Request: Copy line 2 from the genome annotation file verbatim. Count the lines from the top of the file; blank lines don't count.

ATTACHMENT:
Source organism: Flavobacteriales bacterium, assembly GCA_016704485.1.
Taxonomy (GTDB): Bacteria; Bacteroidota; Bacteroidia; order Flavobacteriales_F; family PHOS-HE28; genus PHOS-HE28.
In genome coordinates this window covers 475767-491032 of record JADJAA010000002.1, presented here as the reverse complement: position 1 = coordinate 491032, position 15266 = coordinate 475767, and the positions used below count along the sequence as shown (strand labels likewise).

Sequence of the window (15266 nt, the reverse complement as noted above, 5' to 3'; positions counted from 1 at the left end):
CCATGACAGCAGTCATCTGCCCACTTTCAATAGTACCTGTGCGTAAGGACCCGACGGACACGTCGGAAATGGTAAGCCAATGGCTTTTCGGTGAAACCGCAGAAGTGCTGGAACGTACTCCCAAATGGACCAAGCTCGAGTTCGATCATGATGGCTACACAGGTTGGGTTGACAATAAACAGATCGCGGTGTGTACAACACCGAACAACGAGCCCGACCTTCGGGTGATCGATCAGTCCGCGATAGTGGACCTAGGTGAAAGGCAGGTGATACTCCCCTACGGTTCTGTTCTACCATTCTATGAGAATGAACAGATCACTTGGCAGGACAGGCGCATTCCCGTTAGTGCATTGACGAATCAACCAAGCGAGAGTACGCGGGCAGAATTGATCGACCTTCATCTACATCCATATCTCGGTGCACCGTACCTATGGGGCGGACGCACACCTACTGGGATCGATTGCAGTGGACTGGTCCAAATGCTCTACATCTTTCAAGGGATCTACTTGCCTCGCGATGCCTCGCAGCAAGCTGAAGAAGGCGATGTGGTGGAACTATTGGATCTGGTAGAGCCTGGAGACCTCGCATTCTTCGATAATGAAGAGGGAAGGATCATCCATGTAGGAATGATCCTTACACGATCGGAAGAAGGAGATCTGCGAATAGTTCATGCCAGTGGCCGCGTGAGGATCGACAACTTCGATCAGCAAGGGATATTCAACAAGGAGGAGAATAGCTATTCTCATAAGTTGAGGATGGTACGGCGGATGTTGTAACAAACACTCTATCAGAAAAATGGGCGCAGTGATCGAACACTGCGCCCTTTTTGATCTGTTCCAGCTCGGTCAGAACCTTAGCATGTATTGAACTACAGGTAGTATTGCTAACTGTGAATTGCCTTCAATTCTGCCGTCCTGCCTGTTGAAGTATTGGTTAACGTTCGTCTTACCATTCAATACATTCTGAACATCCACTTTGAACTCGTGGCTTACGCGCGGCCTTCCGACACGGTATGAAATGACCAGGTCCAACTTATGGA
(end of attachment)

Taxonomy (GTDB): Bacteria; Bacteroidota; Bacteroidia; order Flavobacteriales_F; family PHOS-HE28; genus PHOS-HE28.